Lisa will continue with her Oprah appearances. She will also host National Geographic Ultimate Explorer.
Lisa's initial report for Nightline debuts tonight. It's a look at the growth of luxury retirement communities. If you're thinking Del Boca Vista, the Seinfeld show condominium where Jerry's parents lived, so did I.
Apparently they could use the buzz, and look it worked because here we are: Nat Geo is going to chronicle the rehabilitation efforts of the 22 animals rescued in the Vick scandal, focusing on four of the toughest cases. I certainly hope they're successful, because I think if an animal proves unable to rehabilitate, they have no choice but to put it down. That'd make for a hell of a downer to end the series. "In the end, the dogs were too far gone, hopelessly driven by fear and violence. Let us now say goodbye as they take their final slumber into eternity ... Damn you, Michael Vick! Damn you straight to hell!" Then PETA stages a protest.
National Geographic's long-running series Explorer returns with a new season on August 8 at 8:00 p.m. The series will once again delve into interesting facets of science, technology and nature.
The special I'm most looking forward to is "Science of Dogs" on August 15. This episode will focus on the world of science dogs: you know, dogs who wear lab coats and work in laboratories, perfecting different types of kitten poison, that sort of thing.
National Geographic has eight new series (and some returning series) on tap, set to roll out over the next several months.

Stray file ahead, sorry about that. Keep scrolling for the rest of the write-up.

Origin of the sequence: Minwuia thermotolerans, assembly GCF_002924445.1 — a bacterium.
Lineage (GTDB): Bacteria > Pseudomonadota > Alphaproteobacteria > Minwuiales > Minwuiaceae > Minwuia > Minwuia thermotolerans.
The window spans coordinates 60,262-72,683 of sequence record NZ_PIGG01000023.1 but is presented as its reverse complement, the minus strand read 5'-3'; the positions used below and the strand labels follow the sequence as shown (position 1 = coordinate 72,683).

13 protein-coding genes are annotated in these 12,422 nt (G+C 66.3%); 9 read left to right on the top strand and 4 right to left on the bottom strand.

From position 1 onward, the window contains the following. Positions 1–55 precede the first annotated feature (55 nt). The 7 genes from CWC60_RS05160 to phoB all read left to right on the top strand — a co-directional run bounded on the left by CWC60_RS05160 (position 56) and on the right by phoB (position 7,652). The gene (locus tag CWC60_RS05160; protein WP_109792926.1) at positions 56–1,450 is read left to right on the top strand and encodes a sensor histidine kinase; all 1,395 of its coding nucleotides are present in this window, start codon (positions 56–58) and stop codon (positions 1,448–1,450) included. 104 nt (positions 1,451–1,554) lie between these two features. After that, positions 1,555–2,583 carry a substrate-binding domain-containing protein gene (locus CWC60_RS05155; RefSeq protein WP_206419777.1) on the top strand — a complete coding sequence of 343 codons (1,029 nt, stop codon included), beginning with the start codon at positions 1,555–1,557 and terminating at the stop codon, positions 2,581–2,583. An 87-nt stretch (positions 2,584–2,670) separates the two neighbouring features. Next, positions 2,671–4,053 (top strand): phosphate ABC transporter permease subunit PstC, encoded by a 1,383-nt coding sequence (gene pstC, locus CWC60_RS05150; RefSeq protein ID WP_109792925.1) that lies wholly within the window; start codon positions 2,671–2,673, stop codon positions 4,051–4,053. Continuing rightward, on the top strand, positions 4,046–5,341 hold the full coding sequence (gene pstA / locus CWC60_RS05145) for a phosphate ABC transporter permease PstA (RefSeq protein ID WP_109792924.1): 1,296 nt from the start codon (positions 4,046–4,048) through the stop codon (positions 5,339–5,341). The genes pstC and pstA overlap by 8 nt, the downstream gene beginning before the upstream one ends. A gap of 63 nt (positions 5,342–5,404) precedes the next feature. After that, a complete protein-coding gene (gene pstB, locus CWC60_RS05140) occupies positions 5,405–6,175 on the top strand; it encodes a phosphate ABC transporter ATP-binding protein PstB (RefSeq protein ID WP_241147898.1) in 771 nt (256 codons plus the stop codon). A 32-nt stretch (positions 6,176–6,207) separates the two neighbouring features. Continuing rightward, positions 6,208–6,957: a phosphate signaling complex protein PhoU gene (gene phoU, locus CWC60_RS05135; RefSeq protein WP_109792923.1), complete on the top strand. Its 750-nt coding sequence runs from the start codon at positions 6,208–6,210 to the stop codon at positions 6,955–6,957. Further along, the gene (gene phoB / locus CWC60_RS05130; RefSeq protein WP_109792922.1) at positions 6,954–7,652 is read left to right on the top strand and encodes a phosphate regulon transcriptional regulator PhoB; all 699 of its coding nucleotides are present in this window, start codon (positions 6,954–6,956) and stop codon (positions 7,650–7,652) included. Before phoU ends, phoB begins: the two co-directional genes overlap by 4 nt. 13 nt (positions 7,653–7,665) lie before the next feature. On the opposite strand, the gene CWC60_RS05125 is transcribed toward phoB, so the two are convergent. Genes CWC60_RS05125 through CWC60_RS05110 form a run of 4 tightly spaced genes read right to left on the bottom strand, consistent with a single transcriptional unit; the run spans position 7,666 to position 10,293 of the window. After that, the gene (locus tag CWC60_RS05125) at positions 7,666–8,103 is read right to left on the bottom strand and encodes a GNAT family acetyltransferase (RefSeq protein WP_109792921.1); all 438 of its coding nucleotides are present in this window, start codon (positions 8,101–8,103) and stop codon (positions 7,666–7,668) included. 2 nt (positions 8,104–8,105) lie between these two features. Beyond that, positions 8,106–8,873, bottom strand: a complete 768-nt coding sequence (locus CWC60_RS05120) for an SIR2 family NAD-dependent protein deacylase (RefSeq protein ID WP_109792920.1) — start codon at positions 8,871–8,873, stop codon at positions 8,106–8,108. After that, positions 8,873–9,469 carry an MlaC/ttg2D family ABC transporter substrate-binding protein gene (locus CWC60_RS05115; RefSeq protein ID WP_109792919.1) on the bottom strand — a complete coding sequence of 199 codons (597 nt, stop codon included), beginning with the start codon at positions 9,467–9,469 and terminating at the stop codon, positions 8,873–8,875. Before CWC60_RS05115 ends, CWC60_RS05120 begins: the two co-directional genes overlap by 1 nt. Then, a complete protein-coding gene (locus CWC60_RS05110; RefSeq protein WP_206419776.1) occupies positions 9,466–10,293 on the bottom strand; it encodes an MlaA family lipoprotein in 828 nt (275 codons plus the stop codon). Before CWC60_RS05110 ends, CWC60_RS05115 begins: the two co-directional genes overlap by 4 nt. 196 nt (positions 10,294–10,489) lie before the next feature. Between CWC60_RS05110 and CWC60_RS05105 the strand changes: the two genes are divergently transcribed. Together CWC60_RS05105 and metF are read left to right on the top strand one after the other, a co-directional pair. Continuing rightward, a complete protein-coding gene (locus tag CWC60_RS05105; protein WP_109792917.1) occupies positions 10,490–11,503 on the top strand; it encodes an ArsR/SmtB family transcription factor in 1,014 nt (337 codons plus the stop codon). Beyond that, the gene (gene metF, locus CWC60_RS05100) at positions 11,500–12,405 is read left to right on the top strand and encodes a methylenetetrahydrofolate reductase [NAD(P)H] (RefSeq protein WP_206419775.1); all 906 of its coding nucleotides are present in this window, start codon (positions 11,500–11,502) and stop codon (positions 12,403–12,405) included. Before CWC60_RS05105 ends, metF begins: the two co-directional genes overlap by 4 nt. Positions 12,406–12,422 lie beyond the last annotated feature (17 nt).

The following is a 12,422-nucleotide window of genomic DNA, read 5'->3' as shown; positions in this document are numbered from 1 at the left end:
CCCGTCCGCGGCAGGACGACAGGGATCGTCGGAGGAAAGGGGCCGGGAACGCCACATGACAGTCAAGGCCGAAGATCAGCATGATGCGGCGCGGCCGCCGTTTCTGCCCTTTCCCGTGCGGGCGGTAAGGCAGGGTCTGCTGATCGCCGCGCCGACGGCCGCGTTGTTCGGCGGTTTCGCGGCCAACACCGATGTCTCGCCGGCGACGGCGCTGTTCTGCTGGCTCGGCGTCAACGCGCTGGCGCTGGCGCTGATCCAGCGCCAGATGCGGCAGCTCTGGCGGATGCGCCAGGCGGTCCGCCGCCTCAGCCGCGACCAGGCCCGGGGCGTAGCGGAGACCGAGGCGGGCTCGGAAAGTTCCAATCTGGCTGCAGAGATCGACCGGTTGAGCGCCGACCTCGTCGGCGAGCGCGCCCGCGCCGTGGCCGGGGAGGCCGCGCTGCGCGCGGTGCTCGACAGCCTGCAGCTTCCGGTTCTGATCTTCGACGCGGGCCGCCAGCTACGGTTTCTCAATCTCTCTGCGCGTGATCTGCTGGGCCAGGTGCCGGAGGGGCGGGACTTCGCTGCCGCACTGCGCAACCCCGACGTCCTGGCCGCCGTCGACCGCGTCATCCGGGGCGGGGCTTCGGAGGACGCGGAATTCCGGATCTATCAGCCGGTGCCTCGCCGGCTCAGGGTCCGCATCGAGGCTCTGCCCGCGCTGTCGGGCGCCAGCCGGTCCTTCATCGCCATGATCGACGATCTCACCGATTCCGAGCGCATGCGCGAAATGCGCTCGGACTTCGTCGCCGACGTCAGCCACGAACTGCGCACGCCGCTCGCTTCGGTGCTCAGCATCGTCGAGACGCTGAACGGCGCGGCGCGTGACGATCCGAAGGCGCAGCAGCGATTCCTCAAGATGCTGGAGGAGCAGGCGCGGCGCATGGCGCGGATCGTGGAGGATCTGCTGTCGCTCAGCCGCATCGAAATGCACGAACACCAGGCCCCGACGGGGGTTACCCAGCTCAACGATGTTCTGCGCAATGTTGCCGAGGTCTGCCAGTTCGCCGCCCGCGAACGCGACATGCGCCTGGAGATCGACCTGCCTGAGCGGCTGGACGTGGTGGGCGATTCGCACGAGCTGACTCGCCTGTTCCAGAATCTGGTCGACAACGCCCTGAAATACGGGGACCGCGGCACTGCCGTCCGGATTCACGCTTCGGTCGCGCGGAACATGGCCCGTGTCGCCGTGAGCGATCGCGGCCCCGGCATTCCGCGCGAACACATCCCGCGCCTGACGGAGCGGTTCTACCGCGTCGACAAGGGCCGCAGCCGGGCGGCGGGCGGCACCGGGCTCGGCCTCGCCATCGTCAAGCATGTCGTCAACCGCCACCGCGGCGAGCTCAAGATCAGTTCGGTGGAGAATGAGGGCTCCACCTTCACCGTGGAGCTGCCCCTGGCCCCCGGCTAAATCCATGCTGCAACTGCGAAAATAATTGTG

Inside the Green Berets airs June 3 at 9:00 p.m.
Inside the Taliban airs June 4 at 9:00 p.m.
Critical Situation, a new series that explores how people responded when faced with some of the most dramatic moments in history kicks off June 12 at 9:00 p.m. I'll be posting a preview of this new series soon.
I've listed a few upcoming series and specials for folks like myself who enjoy nature, but don't actually want to go outside. Here's a few you might find interesting:
On April 11 at 8:00 p.m. on the National Geographic Channel, Explorer will examine exactly what happens when a person is struck by lightening. "Struck By Lightning" uses brain imaging and CGI to follow the path of a lightning bolt through the human body.
NGC's Naked Science looks at evidence that a meteorite not only killed off the dinosaurs, but may have also been what caused them to spring up in the first place. How is that possible? I have absolutely no idea. "Dino Meteor" debuts April 12 at 10:00 p.m.
As much as some of us would like to rise above the media saturation that inevitably follows certain events (the recent death of Anna Nicole Smith being one example), it's not always an easy thing to do. Unfortunately, by the time the media coverage has receded and we can begin looking at the situation with better clarity, the focus has already shifted to the next Big Story.